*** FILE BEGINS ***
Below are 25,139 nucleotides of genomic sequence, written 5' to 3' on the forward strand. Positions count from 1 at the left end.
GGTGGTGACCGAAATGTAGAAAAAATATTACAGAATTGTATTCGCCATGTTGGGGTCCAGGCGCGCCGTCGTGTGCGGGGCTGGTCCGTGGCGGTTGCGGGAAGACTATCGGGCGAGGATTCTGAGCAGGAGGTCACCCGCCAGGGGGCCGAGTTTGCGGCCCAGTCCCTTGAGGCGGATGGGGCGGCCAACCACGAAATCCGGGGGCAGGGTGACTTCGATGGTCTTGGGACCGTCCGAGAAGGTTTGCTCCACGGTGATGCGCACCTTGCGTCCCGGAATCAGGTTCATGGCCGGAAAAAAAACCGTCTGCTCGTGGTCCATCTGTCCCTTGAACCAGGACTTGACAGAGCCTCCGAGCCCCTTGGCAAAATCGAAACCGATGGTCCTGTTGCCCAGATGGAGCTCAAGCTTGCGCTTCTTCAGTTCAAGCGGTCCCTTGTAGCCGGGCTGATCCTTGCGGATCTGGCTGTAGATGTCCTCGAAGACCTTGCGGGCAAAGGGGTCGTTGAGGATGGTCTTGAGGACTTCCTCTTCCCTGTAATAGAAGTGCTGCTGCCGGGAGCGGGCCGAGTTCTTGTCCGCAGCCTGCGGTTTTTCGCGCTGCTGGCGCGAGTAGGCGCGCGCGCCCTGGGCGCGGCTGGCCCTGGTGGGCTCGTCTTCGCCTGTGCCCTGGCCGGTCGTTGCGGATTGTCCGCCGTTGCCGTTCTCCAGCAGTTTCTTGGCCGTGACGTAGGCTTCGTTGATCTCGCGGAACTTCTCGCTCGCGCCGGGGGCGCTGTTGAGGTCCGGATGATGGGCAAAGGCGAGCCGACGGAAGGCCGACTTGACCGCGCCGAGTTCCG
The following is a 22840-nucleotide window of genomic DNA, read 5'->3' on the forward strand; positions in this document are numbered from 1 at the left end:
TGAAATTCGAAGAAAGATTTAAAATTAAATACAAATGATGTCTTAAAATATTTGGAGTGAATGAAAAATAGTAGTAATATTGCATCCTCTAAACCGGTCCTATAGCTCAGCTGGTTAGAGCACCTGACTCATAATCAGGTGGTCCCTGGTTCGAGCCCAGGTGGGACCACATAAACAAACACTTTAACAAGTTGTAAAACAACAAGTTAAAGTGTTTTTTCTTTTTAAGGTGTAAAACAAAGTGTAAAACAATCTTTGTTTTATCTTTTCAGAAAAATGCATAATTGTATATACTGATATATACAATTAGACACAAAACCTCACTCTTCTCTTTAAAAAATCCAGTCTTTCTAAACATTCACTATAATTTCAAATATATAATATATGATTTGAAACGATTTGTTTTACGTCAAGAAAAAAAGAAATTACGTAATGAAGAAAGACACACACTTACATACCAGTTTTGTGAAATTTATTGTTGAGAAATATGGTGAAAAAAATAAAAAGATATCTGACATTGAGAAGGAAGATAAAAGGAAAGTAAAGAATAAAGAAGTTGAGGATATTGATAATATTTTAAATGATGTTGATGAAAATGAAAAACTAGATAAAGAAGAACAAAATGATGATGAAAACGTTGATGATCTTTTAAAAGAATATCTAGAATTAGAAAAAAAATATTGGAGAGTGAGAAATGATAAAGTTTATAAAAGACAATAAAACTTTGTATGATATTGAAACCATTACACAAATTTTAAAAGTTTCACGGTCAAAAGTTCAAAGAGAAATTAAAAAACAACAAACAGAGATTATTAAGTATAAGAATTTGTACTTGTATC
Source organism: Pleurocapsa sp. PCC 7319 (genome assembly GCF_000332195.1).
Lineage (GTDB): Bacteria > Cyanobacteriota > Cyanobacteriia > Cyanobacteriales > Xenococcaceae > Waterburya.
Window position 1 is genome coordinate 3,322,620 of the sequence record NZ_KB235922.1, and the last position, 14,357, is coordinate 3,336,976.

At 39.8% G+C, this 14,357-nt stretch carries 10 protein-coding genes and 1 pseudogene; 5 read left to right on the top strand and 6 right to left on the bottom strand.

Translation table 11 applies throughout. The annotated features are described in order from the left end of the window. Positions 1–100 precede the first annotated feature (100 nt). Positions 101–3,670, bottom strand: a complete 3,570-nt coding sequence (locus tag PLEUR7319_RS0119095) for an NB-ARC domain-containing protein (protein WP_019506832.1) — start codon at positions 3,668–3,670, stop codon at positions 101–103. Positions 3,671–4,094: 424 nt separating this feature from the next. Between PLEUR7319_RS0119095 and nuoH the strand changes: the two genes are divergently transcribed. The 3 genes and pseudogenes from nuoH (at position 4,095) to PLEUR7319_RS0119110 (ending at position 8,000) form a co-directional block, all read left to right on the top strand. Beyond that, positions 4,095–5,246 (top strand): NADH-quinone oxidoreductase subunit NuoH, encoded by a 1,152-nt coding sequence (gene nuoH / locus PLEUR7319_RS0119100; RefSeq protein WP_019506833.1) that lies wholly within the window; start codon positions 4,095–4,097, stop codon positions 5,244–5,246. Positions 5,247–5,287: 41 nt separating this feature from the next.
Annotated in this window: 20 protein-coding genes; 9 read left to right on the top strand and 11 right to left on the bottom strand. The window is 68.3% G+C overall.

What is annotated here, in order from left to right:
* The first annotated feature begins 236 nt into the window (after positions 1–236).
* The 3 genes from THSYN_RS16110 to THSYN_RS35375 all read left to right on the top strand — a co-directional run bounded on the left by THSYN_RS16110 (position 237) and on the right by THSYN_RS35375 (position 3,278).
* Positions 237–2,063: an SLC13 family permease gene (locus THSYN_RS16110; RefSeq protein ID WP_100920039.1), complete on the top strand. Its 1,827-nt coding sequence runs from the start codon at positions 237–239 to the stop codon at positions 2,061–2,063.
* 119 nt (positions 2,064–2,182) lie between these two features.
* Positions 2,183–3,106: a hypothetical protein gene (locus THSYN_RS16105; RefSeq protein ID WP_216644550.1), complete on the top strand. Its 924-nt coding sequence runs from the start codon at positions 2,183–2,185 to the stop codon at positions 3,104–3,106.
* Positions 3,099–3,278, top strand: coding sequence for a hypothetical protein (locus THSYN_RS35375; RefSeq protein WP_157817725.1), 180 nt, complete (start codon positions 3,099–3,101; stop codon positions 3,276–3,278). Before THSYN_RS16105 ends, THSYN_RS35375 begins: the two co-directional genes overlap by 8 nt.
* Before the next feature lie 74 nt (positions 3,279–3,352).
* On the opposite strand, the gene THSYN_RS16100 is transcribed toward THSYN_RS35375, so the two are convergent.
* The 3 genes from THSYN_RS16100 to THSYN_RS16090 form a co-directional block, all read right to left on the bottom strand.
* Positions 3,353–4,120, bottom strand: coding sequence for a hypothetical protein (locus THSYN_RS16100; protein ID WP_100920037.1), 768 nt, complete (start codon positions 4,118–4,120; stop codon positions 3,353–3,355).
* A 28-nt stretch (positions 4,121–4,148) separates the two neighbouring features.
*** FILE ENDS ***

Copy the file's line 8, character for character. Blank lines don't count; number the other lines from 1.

At 39.8% G+C, this 14,357-nt stretch carries 10 protein-coding genes and 1 pseudogene; 5 read left to right on the top strand and 6 right to left on the bottom strand.